The use of energy drinks as a mixer with alcohol is also on the increase.
"Mixing an energy drink, which is a stimulant, with alcohol, which is a depressant, is like driving a car with your feet on the accelerator and brake pedals at the same time; it stimulates a person so they actually end up drinking for longer as they may not be aware how drunk they really are," warns Operation Transformation's GP, Dr Ciara Kelly.
With promises of boosting energy and a large focus on sport, adrenalin activities and music, the products pushed by the energy-drinks industry are designed to entice younger consumers. Last year alone, almost €2m was spent on energy-drink advertising in Ireland - many sports stars endorsing products. Additionally, many brands host dozens of dedicated social-media accounts promoting their drinks. For example, the Safefood report found that Red Bull had 121 associated Twitter sites and 61 Facebook sites.
So what can be done?
"We hope that by providing accurate information, we're able to inform young people, parents and wider Irish society about the potential harm caused by excessive consumption of energy drinks and that they then will take appropriate action," Dr Foley Nolan told Review, adding "but we are not a 'nanny state' and can only hope that people conduct their own personal-risk assessments and take sensible decisions with their health."
Thousands of households, schools and sporting bodies across the country have already taken matters into their own hands, banning energy drinks outright.
At the Strand Celtic football club in Sligo, players under the age of 18 are not allowed to consume energy drinks.
The ban, which came into place in 2011, was inspired by a talk to the club given by Professor Donal O'Shea, who told parents and mentors about the various health risks associated with childhood obesity and the overconsumption of certain food types.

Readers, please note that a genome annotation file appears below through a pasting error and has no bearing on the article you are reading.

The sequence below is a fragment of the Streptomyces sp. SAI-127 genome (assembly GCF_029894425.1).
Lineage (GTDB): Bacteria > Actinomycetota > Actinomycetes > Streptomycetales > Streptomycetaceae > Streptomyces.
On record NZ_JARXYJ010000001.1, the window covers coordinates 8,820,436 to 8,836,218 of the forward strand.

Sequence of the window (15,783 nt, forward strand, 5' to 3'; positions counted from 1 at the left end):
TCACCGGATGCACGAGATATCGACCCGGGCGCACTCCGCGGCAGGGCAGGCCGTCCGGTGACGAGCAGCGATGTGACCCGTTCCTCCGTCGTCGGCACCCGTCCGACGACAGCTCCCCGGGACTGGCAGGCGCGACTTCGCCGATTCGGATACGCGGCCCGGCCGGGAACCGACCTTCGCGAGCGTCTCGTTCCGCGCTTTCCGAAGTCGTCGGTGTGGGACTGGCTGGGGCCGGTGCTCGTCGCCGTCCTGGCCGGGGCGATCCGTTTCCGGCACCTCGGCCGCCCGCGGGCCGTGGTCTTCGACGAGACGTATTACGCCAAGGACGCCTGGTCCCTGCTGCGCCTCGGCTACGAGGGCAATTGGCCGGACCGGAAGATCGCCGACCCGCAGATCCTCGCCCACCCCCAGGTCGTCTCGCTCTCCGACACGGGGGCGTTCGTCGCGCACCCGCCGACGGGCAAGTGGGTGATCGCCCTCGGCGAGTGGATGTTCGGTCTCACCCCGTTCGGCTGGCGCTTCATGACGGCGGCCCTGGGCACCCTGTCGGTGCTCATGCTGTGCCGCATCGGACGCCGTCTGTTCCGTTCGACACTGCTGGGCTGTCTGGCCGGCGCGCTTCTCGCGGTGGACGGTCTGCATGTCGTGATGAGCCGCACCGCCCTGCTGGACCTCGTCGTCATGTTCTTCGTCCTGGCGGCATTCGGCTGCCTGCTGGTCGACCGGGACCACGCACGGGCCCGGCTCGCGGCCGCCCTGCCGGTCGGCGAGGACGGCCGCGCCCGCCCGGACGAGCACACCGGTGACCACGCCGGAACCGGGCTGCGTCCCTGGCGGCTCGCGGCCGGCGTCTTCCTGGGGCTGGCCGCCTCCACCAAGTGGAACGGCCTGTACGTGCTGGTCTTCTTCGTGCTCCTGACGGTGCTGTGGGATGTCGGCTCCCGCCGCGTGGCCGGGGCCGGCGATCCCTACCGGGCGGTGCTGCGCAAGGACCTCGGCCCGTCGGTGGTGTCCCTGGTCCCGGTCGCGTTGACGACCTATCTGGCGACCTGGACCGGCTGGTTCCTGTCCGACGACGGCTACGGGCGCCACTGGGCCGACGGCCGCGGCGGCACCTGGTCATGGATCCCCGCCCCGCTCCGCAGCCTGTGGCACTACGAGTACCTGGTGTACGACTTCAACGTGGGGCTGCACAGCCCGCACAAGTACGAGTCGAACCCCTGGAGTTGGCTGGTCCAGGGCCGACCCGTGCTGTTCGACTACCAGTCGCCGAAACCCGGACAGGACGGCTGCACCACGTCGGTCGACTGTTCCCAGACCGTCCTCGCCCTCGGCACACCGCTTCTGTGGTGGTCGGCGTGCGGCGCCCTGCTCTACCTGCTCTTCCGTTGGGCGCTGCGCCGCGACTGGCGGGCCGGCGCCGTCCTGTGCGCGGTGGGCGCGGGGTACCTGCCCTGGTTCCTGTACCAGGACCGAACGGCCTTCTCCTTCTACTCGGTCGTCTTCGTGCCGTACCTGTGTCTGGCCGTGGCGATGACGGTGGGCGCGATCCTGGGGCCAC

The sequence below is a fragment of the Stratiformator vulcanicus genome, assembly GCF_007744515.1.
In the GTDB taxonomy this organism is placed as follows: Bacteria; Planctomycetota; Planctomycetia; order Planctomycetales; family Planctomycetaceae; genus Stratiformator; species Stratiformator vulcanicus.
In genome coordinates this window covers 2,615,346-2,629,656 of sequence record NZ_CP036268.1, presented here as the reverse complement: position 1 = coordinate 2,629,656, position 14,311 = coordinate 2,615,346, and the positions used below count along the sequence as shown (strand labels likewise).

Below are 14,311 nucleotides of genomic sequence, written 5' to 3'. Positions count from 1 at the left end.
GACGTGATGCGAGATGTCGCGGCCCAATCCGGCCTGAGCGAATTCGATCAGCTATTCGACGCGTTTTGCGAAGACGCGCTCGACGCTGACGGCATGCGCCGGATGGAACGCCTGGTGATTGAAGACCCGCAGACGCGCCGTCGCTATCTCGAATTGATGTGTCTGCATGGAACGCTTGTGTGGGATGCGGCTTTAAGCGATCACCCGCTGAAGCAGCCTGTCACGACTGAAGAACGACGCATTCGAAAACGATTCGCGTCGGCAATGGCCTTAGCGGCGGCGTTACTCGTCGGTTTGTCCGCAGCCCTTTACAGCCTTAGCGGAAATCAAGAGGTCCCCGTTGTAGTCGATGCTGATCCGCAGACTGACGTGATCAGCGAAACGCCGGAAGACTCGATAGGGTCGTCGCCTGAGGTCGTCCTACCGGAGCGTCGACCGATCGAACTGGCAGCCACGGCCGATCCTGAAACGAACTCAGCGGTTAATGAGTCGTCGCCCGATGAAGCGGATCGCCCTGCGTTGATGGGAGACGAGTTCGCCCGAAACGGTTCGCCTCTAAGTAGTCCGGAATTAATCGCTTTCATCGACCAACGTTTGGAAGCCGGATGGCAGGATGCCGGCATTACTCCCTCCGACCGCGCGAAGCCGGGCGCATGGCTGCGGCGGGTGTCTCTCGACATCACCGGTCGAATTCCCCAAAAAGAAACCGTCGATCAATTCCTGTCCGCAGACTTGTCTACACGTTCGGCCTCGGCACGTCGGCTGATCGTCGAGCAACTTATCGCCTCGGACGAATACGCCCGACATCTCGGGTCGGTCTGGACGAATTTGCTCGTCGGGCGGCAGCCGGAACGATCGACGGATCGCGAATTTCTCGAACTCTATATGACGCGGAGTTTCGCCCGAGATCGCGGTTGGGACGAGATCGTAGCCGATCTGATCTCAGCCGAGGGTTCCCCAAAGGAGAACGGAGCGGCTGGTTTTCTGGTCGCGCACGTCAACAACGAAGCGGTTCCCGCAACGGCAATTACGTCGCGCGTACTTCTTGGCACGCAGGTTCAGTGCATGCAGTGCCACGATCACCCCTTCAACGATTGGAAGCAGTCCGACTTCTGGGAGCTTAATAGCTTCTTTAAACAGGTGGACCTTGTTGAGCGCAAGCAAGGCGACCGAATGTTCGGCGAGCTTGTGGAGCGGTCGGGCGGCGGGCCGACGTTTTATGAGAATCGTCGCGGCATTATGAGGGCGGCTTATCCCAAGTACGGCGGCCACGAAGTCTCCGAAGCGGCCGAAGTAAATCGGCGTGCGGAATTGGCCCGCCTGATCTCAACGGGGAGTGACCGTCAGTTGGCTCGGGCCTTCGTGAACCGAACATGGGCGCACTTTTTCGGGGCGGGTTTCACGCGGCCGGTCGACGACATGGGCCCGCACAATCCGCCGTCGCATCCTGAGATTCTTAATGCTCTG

"Our chairman, Brian McDermott, asked Donal to come in and speak to us about these drinks and unhealthy eating and drinking in general," explains the club's PRO, Damien McCallion.
"We have children here from as young as four, so we're very conscious of protecting them and doing our best for them.
''A huge crowd turned up to listen to Donal, including so many parents.
Also, local dentist Dr Breda Gaynor spoke to us about the dangers to young teeth from excessive sugar consumption. After that meeting, in conjunction with parents and club officers, we decided to implement the ban and it's been very successful."
Club officers also try to ensure that the energy-drink ban continues long after Strand Celtic's young players have left the club ground.
"There's no point in the kids and teenagers running like crazy for a couple of hours only to consume energy drinks when they get home so we encourage them to stick to the water which, in fairness, most of them do," says Damien.
And this week, as 13-year-olds arrived for training at the club ground just 200 metres away from the stunning Strandhill coast, many carried water bottles and some even energy-drink bottles containing water with the brand labels blacked out.
But while the young male and female footballers in Strand Hill are resisting the temptation to pop that can... so many others across the country are doing the very opposite with worrying frequency.